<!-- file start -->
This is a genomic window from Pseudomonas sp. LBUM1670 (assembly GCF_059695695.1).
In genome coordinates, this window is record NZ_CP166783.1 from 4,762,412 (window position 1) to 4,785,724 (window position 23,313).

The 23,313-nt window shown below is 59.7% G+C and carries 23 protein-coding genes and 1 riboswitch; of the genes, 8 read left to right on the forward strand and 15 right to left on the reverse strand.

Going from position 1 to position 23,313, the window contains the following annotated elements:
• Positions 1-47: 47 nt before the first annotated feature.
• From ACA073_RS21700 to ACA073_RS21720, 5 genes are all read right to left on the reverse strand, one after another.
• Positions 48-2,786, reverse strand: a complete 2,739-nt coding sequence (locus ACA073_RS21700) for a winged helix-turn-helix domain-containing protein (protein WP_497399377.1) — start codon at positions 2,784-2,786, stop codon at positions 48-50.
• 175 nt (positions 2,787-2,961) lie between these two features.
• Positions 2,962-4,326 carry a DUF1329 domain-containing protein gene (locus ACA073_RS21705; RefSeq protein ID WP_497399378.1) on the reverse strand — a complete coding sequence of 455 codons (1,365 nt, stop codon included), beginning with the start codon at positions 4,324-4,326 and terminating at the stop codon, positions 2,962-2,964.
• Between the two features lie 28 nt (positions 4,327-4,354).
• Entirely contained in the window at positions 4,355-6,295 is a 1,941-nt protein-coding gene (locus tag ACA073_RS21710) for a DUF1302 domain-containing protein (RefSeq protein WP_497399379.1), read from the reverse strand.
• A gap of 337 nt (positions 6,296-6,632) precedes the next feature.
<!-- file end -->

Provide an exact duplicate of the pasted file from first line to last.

This is a genomic window from Pseudomonas sp. LBUM1670 (assembly GCF_059695695.1).
In genome coordinates, this window is record NZ_CP166783.1 from 4,762,412 (window position 1) to 4,785,724 (window position 23,313).

The 23,313-nt window shown below is 59.7% G+C and carries 23 protein-coding genes and 1 riboswitch; of the genes, 8 read left to right on the forward strand and 15 right to left on the reverse strand.

Going from position 1 to position 23,313, the window contains the following annotated elements:
• Positions 1-47: 47 nt before the first annotated feature.
• From ACA073_RS21700 to ACA073_RS21720, 5 genes are all read right to left on the reverse strand, one after another.
• Positions 48-2,786, reverse strand: a complete 2,739-nt coding sequence (locus ACA073_RS21700) for a winged helix-turn-helix domain-containing protein (protein WP_497399377.1) — start codon at positions 2,784-2,786, stop codon at positions 48-50.
• 175 nt (positions 2,787-2,961) lie between these two features.
• Positions 2,962-4,326 carry a DUF1329 domain-containing protein gene (locus ACA073_RS21705; RefSeq protein ID WP_497399378.1) on the reverse strand — a complete coding sequence of 455 codons (1,365 nt, stop codon included), beginning with the start codon at positions 4,324-4,326 and terminating at the stop codon, positions 2,962-2,964.
• Between the two features lie 28 nt (positions 4,327-4,354).
• Entirely contained in the window at positions 4,355-6,295 is a 1,941-nt protein-coding gene (locus tag ACA073_RS21710) for a DUF1302 domain-containing protein (RefSeq protein WP_497399379.1), read from the reverse strand.
• A gap of 337 nt (positions 6,296-6,632) precedes the next feature.